The MIRs (Fig. 1) weigh 18.6 tons and have a length, width and height of 7.8, 3.8 and 3.0 m, respectively. The submersibles can take a crew of three as deep as 6,000 m, and with an energy storage of 100 kWh (NiCd batteries), they can maintain operation for 246 person-hours. The human-occupied sphere of 2.1 m diameter is made of nickel steel. With a maximum payload of 290 kg, the MIR can carry diverse scientific instrumentation, as shown in Figs. 1 and 3. The navigation relies on hydro-acoustic seabed beacons, an inertial navigation gyro compass and a bottom-tracking Doppler velocity meter (Sagalevitch 2012). The vehicles are equipped with devices for sampling and with two manipulator arms having five degrees of freedom (Fig. 3). The MIRs also carry modern photographic equipment for digital video and photo recording. This solid research platform thus allowed the mounting of various scientific equipment provided by the research teams—depending on the objective of the dives—such as CTDs, a Niskin-bottle rosetta, a penetrometer (Stark et al. 2013), sediment corers, the TETHYS in situ mass spectrometer (Camilli et al. 2010), stereo-imaging photogrammetry (Henderson et al. 2013), a submersible voltammetric probe for in situ monitoring of bioavailable trace metals (Tercier-Waeber and Taillefert 2008), a dissolved oxygen sensor, a turbidity and pH meter, chlorophyll and phycocyanin detectors, pump-driven water filters, and pump-driven samplers for hydrophobic organic pollutants (Fig. 3).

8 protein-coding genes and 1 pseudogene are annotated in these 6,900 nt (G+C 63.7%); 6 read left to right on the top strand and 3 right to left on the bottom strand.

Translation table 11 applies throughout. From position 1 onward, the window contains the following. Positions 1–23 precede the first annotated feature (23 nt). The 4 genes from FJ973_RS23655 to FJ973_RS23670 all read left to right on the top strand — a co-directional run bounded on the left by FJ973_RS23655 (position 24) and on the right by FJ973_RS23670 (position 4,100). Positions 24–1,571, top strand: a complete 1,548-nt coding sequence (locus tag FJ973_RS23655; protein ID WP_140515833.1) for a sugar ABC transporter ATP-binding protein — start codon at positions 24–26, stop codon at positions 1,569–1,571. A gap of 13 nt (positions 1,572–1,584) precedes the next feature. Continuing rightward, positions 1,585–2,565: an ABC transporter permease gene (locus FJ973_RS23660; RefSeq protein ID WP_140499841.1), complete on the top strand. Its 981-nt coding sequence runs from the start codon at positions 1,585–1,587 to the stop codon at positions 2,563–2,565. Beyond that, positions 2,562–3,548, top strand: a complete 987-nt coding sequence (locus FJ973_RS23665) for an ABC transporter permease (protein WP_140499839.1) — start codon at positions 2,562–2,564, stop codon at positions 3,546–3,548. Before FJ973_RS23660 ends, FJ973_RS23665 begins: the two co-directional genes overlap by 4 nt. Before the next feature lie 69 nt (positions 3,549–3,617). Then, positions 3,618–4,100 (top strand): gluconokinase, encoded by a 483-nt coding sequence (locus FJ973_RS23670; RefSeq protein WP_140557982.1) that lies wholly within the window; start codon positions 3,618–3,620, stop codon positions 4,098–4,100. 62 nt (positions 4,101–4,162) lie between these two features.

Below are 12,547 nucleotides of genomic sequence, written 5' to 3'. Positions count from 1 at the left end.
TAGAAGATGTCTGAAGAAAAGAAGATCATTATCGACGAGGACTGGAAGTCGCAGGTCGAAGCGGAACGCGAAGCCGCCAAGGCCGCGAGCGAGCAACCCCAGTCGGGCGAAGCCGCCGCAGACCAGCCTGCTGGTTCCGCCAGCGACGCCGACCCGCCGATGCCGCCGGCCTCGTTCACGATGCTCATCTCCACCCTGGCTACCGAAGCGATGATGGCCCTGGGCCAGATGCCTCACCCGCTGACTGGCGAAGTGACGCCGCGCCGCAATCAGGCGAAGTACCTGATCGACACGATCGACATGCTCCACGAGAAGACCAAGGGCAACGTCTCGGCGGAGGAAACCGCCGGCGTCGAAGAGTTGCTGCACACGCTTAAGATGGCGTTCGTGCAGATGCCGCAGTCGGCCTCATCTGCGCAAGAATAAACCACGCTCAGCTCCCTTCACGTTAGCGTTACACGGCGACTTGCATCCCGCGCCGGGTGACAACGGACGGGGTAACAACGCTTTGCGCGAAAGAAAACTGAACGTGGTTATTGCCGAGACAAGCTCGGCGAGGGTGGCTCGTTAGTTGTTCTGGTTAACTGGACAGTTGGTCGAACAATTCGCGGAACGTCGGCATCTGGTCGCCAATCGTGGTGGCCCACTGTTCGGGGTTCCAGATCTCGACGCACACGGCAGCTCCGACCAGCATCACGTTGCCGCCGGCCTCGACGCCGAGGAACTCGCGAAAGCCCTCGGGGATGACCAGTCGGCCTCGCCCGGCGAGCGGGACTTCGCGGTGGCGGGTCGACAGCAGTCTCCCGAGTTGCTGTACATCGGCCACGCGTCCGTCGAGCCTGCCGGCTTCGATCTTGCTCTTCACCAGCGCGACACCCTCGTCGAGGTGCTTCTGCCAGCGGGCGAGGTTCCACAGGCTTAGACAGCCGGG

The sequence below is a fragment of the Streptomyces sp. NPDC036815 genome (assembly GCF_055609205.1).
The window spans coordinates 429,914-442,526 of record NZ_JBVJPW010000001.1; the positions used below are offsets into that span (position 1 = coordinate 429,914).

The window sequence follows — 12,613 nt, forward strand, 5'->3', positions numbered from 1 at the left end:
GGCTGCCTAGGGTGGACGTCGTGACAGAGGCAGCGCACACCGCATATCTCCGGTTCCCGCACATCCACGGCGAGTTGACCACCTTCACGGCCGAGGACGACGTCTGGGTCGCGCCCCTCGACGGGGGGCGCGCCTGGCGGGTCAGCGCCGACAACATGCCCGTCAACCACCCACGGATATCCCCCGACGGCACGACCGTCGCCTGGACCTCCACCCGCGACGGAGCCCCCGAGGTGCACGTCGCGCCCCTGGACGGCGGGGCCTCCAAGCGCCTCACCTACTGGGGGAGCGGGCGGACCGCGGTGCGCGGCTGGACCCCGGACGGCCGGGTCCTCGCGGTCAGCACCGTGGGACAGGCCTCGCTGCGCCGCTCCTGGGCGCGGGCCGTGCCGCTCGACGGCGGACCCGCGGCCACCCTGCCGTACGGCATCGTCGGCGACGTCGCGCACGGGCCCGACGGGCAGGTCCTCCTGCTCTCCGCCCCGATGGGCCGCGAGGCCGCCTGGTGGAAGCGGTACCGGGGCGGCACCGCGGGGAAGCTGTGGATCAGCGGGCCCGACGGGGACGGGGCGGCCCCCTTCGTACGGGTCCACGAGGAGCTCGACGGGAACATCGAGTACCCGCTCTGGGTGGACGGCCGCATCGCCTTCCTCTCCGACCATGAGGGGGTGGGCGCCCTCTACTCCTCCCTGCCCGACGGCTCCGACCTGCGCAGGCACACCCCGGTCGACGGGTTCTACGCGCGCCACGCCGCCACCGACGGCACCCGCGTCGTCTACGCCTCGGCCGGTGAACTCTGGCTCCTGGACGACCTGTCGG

Fig. 3

Front view of the MIR 1 submersible. The following equipment and instrumentation was typically used during dives in Lake Geneva: a, b robotic arms, c high-resolution video camera (fixed to the robotic arm), d in situ mass spectrometer, e sliding basket holding bottom corers for sediment short cores, f stereo camera, g horizontal acoustic echo sounder, h sea-bird conductivity sensor, i pump for micro-pollutant filtering, j flood-light illumination for the video camera, k LED light for stereo camera, m main window for the pilot and n two side windows for the scientists. Photo by Tonya DelSontro, MIR team

Results and summary